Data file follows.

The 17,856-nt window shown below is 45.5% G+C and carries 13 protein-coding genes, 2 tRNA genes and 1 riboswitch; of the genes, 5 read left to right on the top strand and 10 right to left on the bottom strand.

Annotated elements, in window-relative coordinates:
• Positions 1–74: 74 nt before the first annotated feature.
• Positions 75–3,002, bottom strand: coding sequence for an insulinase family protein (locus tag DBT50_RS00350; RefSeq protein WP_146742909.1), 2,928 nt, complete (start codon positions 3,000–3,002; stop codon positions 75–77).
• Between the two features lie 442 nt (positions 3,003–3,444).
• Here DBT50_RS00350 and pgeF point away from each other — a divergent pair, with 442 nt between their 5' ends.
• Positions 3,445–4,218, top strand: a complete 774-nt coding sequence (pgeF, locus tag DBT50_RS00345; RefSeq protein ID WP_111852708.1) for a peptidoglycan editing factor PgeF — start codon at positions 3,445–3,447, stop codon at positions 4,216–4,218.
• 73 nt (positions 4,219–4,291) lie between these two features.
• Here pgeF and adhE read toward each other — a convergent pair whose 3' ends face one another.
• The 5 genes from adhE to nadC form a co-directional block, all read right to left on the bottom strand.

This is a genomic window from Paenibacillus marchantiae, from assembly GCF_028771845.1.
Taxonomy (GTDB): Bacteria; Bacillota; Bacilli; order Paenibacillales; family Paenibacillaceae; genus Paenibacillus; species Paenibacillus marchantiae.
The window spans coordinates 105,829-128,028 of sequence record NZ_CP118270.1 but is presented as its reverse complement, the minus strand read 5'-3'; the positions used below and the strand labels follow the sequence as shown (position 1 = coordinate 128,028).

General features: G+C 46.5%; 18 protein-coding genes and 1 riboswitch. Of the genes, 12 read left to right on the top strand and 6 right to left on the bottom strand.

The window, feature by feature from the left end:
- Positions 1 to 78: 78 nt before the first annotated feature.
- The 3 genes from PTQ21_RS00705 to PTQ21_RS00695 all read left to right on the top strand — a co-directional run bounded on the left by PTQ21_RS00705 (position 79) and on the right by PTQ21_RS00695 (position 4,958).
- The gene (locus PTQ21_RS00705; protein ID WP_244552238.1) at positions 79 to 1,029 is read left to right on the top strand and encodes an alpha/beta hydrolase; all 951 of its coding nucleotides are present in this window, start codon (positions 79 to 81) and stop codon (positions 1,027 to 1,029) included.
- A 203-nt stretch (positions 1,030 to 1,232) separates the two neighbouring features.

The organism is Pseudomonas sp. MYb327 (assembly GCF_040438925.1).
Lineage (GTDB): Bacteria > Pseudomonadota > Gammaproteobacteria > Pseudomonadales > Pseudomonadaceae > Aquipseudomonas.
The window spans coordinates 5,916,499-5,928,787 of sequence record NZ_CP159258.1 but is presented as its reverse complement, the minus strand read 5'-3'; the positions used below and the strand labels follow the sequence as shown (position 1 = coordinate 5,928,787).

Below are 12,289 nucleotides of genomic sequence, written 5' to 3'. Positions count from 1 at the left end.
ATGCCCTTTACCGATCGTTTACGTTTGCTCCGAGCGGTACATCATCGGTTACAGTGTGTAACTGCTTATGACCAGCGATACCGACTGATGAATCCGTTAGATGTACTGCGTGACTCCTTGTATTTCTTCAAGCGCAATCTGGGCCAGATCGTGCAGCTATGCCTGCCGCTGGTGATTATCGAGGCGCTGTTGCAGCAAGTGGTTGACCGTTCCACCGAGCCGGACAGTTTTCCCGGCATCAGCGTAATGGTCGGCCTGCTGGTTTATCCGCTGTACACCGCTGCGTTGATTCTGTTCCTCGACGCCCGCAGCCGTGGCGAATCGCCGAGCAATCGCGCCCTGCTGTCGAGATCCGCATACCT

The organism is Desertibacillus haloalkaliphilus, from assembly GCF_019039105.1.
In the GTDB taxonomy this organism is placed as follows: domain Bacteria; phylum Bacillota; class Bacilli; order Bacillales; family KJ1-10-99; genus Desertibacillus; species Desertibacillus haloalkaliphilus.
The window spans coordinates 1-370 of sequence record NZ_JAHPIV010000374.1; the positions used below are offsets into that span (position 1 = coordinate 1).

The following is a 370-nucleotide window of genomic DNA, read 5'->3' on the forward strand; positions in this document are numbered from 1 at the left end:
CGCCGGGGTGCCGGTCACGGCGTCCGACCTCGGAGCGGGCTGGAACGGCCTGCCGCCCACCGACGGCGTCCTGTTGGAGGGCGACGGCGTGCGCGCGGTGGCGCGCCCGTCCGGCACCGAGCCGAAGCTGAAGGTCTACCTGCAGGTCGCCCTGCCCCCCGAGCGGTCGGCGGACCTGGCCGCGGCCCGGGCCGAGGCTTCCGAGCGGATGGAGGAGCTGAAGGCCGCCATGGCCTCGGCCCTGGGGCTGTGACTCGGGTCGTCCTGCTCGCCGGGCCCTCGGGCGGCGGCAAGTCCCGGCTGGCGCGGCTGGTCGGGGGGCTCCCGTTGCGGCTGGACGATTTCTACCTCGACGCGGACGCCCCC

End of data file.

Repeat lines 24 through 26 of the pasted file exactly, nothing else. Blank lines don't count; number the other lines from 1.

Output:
ATGCCCTTTACCGATCGTTTACGTTTGCTCCGAGCGGTACATCATCGGTTACAGTGTGTAACTGCTTATGACCAGCGATACCGACTGATGAATCCGTTAGATGTACTGCGTGACTCCTTGTATTTCTTCAAGCGCAATCTGGGCCAGATCGTGCAGCTATGCCTGCCGCTGGTGATTATCGAGGCGCTGTTGCAGCAAGTGGTTGACCGTTCCACCGAGCCGGACAGTTTTCCCGGCATCAGCGTAATGGTCGGCCTGCTGGTTTATCCGCTGTACACCGCTGCGTTGATTCTGTTCCTCGACGCCCGCAGCCGTGGCGAATCGCCGAGCAATCGCGCCCTGCTGTCGAGATCCGCATACCT

The organism is Desertibacillus haloalkaliphilus, from assembly GCF_019039105.1.
In the GTDB taxonomy this organism is placed as follows: domain Bacteria; phylum Bacillota; class Bacilli; order Bacillales; family KJ1-10-99; genus Desertibacillus; species Desertibacillus haloalkaliphilus.